Data from surveys on violence against children in different countries typically measure prevalences of individual types of violence, such as physical, sexual, or emotional violence. Alternatively, estimates may focus on 1 location or class of perpetrator; examples include bullying victimization, which is often only measured when it occurs on school grounds, or child maltreatment, which is limited to that perpetrated by parents or caregivers. Rarely do prevalence studies measure ranges of types, locations, and perpetrators.
Although few studies assess experiences of childhood violence across types, many reports suggest differing types share similar consequences.3 Such consequences are additive, increasing with increases in types and severity of violence experience.3,4 These harmful sequelae span major causes of death in adulthood, including noncommunicable diseases, injury, HIV, mental health problems, suicide, and reproductive health problems.3–6
Empirical associations between early exposure to violence and major causes of mortality in adulthood were recognized years ago, before elucidation of their shared biological underpinnings.3,4,7 Recent evidence documents the biology of violence, demonstrating that traumatic stress experienced in response to violence may impair brain architecture, immune status, metabolic systems, and inflammatory responses.4 Early experiences of violence may confer lasting damage at the basic levels of nervous, endocrine, and immune systems, and can even influence genetic alteration of DNA.4,7
In response to increasing recognition of the magnitude, consequences, biology, and costs of violence against children, there are growing commitments by UN agencies, the World Health Organization, the Centers for Disease Control and Prevention, USAID, PEPFAR, World Bank, Together for Girls, governments, academic centers, and civil society organizations, to its prevention. The converging prioritization of protecting children from violence has culminated in the inclusion of not just 1, but 2 zero-based targets—outcomes that every country should seek to eliminate, rather than merely reduce—in the sustainable development goals (SDGs): to “end abuse, exploitation, trafficking, and all forms of violence against children,” and to “eliminate all forms of violence against women and girls.”2 Many countries lack the data that will be needed to evaluate progress from 2016 to 2030 toward these targets.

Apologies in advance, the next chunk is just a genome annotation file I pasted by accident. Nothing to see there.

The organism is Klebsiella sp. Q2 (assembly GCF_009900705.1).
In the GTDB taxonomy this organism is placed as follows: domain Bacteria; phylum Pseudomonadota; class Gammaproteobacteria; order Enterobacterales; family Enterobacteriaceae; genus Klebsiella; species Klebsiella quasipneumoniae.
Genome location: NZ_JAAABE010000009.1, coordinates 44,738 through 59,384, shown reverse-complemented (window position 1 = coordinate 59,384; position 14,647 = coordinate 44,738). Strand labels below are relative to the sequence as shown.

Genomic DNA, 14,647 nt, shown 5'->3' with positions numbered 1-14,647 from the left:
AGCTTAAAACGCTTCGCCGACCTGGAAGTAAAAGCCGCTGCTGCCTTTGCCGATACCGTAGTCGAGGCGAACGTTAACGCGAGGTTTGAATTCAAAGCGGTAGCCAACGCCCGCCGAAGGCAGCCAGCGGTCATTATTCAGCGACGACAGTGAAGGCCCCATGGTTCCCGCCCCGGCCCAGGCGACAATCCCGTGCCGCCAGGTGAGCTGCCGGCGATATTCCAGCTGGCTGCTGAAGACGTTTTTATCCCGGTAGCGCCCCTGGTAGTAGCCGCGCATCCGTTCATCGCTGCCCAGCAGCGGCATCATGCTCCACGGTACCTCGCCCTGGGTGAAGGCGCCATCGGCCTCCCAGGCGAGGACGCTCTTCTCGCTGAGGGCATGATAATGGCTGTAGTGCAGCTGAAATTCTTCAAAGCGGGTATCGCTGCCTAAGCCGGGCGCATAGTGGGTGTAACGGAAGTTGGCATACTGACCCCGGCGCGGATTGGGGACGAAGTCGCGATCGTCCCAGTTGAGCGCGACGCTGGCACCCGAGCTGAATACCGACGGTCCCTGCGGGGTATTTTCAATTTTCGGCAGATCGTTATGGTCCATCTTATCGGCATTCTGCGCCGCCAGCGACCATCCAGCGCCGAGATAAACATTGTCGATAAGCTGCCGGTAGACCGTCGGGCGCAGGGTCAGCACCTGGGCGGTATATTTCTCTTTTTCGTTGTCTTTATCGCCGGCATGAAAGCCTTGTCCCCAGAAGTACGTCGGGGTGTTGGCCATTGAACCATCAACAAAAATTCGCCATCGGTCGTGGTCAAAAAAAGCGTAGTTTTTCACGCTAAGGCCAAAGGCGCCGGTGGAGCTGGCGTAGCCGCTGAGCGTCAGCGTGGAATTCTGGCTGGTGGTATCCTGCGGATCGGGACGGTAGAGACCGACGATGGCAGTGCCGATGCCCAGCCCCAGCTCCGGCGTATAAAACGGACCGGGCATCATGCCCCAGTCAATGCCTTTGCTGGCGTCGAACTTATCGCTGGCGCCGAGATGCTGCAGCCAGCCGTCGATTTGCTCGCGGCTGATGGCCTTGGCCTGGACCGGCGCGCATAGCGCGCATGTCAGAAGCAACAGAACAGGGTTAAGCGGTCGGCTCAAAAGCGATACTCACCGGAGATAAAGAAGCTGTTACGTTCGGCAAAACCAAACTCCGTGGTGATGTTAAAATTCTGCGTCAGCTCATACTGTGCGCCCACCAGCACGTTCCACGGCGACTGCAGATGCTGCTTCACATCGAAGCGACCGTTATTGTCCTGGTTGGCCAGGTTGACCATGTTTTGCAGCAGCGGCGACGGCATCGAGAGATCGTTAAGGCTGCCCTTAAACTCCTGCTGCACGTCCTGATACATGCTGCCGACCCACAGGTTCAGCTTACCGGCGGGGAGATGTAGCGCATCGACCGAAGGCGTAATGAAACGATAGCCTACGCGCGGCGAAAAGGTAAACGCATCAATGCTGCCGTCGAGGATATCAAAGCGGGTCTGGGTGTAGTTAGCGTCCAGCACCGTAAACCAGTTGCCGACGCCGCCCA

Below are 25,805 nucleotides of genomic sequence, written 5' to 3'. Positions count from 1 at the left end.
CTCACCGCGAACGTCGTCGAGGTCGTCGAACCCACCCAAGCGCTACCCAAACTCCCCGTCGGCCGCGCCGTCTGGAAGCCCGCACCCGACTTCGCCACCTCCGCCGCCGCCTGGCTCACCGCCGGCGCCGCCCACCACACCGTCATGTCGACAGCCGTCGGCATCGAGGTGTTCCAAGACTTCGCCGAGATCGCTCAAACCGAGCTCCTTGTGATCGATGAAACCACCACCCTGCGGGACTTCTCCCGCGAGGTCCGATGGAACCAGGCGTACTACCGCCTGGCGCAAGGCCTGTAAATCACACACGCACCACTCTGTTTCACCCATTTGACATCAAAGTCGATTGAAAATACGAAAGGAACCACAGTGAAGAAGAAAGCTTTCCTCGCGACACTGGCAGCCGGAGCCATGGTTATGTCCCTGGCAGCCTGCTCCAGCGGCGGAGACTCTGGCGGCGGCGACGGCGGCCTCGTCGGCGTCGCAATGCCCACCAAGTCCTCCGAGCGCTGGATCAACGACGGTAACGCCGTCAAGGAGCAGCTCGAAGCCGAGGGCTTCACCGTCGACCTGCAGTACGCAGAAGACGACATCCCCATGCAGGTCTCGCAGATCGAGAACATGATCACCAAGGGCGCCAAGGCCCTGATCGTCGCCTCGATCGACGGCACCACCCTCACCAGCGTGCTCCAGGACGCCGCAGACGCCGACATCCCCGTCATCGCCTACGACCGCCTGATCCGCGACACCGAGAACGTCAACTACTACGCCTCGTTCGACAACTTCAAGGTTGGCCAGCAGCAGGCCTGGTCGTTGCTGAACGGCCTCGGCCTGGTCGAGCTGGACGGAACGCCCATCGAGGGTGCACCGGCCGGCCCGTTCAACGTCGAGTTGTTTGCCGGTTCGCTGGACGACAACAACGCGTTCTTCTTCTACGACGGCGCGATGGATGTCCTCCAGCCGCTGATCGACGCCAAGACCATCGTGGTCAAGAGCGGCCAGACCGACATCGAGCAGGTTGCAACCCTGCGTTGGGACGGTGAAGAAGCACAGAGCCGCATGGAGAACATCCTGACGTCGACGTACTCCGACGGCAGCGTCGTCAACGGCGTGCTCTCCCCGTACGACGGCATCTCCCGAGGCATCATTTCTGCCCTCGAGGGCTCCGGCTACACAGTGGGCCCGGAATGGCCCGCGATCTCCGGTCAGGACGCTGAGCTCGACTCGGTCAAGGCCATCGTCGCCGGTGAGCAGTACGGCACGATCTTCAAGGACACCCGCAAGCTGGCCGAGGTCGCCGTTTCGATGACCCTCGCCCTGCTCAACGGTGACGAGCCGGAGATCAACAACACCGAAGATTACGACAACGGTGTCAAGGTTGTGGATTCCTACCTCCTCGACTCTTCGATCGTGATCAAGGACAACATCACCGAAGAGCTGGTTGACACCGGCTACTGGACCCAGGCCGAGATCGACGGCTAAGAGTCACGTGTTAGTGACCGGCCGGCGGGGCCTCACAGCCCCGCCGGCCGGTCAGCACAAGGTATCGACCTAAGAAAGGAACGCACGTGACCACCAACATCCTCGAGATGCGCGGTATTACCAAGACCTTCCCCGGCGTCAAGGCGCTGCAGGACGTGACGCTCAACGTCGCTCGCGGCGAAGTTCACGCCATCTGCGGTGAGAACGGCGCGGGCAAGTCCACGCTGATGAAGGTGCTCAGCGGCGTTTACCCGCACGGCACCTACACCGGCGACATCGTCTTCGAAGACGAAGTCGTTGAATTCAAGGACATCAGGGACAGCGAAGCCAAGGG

After years of research addressing magnitude, risk factors, and consequences of violence against children, a consensus is emerging on how to reliably measure its prevalence. Because violence against children does not typically come to the attention of official agencies, global evidence reveals that the self-reported prevalence of child sexual abuse victimization is >30 times higher than official reports,8 and self-reported physical abuse victimization is >75 times higher.9 Thus, self-reports are now considered an essential measurement tool and will be foundational for informing new investment opportunities associated with the SDG aims to end violence against children. These self-reports should be ascertained after informed assent/consent is given and in private, where children and/or caretakers can provide direct information about exposures to violent behaviors across types, locations, and perpetrators.